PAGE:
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Fact Sheet 91
The Carbon Cycle and Soil Organic Carbon
Agronomy Fact Sheet Series
Field Crops Extension 1 College of Agriculture and Life Sciences
Carbon and the Carbon Cycle
Carbon (C) is one of the most common elements
in the universe and found virtually everywhere
on earth: in the air, the oceans, soil, and rock.
Carbon is part of geologic history in rock and
especially the ancient deposits that formed coal,
oil and other energy sources we use today.
Carbon is also an essential building block of life
and a component of all plants and animals on
the planet. It has unique bonding properties
that allow it to combine with many other
elements. These properties enable the
formation of molecules that are useful and
necessary to support life. The role of carbon in
living systems is so significant that a whole
branch of study is devoted to it: organic
chemistry. Carbon that is not tied up in rock or
deep in the oceans is constantly changing and
moving. This process is called the carbon cycle
(Figure 1). Soil holds the largest portion of
active carbon on earth. Plants take carbon from
the air and convert it to plant tissue, some of
which returns to the soil as plant residue.
Agricultures Role in the Carbon Cycle
Carbon is critical to soil function and
productivity, and a main component of and
contributor to healthy soil conditions. Soil
management plays a critical role in whether the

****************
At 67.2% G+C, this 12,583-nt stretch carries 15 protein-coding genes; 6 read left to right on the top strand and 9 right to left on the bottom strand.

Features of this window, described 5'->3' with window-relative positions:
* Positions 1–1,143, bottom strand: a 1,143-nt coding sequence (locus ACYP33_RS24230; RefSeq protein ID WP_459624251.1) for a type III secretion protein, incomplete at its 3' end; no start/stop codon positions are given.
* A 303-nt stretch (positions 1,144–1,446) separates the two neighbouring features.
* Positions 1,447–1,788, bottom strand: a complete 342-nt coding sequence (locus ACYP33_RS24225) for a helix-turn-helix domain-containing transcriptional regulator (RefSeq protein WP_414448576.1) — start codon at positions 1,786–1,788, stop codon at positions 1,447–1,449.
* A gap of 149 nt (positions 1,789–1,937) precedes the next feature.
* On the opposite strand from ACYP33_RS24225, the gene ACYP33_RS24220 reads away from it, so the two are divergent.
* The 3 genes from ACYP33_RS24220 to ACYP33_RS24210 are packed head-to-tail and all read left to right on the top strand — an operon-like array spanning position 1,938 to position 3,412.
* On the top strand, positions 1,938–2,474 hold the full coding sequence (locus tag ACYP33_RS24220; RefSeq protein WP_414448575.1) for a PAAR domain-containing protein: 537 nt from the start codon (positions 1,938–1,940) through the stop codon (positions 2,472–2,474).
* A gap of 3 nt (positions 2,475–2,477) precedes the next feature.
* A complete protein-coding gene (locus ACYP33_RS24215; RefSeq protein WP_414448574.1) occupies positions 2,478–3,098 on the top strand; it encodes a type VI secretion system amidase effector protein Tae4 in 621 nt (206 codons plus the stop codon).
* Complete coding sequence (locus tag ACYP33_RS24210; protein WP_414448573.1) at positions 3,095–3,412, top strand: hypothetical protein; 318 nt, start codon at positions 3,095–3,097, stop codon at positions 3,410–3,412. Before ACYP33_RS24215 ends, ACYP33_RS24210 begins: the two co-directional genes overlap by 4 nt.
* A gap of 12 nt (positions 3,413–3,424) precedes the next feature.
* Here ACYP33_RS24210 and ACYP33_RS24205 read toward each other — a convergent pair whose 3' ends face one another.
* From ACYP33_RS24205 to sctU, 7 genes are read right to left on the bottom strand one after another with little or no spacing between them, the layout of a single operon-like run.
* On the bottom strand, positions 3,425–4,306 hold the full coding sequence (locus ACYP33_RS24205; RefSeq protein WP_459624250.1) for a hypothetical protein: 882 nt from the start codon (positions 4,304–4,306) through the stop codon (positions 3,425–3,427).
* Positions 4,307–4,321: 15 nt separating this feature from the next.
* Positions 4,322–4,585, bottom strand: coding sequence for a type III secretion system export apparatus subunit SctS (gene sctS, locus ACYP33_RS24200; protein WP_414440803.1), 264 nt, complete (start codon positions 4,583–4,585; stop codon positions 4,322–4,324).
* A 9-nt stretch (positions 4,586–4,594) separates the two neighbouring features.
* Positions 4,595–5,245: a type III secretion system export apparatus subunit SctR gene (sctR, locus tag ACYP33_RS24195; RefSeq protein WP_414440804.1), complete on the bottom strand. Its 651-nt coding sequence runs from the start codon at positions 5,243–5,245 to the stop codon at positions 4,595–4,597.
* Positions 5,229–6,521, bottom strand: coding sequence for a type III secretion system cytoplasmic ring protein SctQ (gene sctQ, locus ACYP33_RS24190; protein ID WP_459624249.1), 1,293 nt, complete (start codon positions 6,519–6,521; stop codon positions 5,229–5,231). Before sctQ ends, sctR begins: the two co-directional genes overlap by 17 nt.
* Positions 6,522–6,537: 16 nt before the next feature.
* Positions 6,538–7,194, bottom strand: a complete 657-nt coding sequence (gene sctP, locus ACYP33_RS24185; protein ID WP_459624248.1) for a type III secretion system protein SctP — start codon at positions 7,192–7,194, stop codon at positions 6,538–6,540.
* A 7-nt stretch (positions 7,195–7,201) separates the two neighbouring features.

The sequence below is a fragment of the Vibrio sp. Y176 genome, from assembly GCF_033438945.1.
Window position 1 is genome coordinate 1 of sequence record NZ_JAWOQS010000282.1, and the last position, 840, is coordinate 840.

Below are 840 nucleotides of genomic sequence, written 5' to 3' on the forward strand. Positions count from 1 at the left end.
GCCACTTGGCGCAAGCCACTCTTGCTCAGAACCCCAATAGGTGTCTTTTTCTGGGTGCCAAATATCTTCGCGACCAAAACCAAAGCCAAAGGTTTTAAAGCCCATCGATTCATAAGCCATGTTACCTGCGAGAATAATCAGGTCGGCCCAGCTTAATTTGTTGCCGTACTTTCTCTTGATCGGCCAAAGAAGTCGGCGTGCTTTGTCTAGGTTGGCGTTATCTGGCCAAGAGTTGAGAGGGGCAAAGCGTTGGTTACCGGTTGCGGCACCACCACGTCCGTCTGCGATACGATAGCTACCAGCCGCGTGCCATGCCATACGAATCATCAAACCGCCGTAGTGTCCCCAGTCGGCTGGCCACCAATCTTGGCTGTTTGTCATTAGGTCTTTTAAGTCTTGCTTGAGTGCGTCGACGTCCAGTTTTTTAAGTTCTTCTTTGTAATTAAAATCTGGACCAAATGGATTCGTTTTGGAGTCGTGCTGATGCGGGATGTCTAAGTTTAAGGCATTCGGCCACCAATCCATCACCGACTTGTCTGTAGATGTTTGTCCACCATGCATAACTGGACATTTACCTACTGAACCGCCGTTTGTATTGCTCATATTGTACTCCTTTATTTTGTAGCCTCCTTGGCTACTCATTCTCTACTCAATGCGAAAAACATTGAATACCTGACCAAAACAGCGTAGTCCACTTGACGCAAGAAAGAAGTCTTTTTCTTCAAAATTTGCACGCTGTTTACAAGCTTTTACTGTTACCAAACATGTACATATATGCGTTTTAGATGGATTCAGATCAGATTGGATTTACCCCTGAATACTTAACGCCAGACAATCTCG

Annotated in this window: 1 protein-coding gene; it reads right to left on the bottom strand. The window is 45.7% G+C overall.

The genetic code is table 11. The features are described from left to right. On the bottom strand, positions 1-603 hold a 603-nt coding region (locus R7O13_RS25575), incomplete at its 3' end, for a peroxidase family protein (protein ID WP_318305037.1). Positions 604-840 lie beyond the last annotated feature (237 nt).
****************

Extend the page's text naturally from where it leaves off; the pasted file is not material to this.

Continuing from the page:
carbon remains in the soil or is released to the
atmosphere. Agricultural practices can impact
both the amount and the composition of soil
organic carbon and hence also the soils
physical, biological, and chemical condition, the
combination of things that defines soil health.
Farm practices that affect carbon therefore
impact agricultural productivity and resilience
(the soils ability to deal with weather extremes)
and the carbon cycle itself.
Importance of Soil Organic Carbon
While the agricultural sector has the ability to
impact the carbon cycle on a large scale, often
through the release of carbon, farmers have a
vested interest in retaining and increasing soil
organic carbon for individual fields because soil
and yield tend to improve when the soil organic
carbon level increases. Higher soil organic
carbon promotes soil structure or tilth meaning
there is greater physical stability. This improves
soil aeration (oxygen in the soil) and water